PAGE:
The Salvador Story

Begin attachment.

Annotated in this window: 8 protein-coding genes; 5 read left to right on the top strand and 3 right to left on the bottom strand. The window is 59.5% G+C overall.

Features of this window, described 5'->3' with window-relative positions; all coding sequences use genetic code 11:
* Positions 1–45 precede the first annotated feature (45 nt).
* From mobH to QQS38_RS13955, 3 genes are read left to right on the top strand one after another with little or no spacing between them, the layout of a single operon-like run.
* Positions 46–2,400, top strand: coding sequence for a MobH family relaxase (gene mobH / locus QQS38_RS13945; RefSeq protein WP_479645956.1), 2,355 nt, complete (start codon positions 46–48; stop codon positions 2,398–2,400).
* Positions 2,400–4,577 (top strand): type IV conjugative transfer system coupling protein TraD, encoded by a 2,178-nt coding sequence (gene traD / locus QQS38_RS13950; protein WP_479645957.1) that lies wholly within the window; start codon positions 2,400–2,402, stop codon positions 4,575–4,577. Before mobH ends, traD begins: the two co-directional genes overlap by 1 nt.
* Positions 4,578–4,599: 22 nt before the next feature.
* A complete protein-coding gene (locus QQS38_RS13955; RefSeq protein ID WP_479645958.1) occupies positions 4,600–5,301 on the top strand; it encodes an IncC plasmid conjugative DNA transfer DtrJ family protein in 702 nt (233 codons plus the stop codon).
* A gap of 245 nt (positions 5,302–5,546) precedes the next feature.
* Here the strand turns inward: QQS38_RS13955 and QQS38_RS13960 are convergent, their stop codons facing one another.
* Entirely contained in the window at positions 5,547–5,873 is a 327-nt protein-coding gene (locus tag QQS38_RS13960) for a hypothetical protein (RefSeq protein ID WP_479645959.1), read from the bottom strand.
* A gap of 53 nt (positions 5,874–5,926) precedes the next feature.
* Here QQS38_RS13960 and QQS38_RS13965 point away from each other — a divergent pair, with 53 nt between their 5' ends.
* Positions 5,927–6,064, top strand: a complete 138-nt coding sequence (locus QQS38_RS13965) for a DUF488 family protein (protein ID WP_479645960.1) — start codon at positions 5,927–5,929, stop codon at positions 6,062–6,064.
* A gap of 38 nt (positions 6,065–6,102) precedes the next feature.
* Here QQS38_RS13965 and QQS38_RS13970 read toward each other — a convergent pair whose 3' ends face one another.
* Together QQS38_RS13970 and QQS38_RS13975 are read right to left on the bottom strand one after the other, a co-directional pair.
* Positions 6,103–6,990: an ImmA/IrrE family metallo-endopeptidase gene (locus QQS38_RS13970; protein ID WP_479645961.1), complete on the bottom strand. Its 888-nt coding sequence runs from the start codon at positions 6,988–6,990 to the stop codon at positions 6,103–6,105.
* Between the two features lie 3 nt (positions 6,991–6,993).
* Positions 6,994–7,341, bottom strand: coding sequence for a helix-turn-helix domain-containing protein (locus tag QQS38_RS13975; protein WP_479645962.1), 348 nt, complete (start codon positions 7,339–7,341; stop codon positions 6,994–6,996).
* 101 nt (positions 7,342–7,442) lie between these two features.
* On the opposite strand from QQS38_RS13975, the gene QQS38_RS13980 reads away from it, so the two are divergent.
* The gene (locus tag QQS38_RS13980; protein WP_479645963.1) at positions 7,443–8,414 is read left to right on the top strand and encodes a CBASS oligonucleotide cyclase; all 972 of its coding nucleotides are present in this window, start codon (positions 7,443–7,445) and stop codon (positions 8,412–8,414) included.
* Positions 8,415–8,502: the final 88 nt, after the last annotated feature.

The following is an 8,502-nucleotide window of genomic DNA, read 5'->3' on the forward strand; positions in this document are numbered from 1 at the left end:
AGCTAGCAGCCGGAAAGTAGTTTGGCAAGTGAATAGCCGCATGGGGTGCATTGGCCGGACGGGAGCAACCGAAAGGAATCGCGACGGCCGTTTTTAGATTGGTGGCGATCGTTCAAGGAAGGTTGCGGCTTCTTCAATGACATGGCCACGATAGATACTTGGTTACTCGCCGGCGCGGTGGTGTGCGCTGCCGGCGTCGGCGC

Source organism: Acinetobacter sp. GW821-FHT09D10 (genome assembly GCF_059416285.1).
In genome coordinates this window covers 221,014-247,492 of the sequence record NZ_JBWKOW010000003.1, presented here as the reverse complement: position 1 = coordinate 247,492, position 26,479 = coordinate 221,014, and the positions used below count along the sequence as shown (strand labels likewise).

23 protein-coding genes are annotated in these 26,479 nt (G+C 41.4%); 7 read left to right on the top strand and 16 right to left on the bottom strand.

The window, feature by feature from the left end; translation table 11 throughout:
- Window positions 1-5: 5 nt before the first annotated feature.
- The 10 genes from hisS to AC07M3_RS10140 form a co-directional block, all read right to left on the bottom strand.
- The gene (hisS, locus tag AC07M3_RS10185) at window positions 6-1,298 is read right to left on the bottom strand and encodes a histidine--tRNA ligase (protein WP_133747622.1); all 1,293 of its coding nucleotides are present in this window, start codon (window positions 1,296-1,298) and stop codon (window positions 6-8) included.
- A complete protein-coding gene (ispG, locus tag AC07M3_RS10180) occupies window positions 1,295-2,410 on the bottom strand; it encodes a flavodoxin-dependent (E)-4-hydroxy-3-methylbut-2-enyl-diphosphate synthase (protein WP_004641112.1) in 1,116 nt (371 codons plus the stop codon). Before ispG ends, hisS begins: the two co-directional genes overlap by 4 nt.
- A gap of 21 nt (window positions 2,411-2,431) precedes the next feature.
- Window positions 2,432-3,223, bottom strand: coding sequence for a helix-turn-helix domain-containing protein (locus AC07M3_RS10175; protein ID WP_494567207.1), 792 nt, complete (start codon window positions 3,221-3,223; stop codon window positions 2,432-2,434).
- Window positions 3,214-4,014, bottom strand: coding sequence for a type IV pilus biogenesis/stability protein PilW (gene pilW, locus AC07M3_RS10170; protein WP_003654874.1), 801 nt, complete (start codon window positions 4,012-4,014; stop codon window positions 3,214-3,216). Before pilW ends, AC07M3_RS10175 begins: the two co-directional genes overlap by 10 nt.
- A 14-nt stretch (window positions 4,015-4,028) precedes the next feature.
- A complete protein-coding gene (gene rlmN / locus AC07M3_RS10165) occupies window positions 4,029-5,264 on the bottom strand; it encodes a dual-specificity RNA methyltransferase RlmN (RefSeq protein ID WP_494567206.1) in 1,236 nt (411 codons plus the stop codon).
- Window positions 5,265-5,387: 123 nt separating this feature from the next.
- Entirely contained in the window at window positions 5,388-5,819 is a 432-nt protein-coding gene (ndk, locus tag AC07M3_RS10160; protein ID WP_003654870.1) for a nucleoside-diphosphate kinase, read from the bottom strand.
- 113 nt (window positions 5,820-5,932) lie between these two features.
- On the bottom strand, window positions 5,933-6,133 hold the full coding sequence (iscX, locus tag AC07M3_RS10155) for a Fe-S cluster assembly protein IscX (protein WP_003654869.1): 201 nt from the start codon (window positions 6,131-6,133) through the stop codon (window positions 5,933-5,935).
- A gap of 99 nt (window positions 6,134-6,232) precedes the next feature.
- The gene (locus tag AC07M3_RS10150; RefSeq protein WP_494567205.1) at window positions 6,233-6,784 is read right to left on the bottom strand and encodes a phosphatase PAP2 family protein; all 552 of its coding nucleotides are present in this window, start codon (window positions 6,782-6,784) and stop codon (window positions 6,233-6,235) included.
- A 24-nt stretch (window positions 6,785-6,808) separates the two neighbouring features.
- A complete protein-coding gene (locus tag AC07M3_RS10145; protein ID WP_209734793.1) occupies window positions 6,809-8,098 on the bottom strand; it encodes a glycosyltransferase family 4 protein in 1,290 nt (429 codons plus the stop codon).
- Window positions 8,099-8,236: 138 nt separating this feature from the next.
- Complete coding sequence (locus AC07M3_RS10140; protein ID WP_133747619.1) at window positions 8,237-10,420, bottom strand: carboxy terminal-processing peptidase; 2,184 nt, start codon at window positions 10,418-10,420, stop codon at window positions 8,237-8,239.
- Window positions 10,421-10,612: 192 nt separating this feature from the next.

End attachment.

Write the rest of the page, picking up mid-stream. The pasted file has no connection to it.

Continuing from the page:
In Spotlight, one of the eight films vying for the Best Picture Academy Award® Sunday evening, dedicated journalists buck the odds to bring into the light the details of a great injustice, stemming from corrupt institutions and long hidden from view, namely The Boston Globe’s Spotlight reporting unit’s Pulitzer Prize-winning exposé of the Boston archdiocese’s cover-up of child-abusing priests, later proven to be a national and worldwide issue. The team’s commitment is passionate and personal. Opening 30 years ago this weekend, Oliver Stone’s Salvador (1986) covers another roiling, somewhat underreported issue of its time, this one involving the effect of U.S. involvement in El Salvador’s devastating civil war in the early 1980s and filtering it through the experiences of photojournalist Richard Boyle (James Woods) who, while a poster boy for excess with drugs and alcohol, sees a story – a ticket back to the big time – that urgently needs chronicling, and he quickly experiences the heat of that nation’s desperate plight to survive the fiercely clashing turmoil between the guerilla rebels and the right-wing government military. Unlike the methodical and painstaking Boston reporters who must tread lightly and dig deeply, Boyle is a loose cannon in a world of chaos, and his unexpected discovery of love complicates whatever feelings of objectivity he started with. Stone (who co-wrote Salvador with the real-life Boyle) never sits on the sidelines either, and that’s felt in every frame of this explosive thriller shot on Mexican locations that expertly replicate the atmosphere of hardship and mayhem that unfolded in El Salvador. Twilight Time’s hi-def Blu-ray of Salvador puts you in the thick of things not only with the two-time Oscar® nominated film (for Woods as Best Actor and Stone and Boyle for Original Screenplay), but with an usparing Stone Audio Commentary, an hour-long making-of documentary and deleted scenes. In addition, check out Richard Luck’s marvelous 2013 Sabotage Times Living El Q&A reminiscences by Stone, Boyle, Woods, co-stars Jim Belushi, John Savage and Michael Murphy, cinematographer Robert Richardson, executive producer John Daly and producer Gerald Green here – http://sabotagetimes.com/tv-film/living-el-the-making-of-salvador – because a vital, impactful story is always worth the retelling.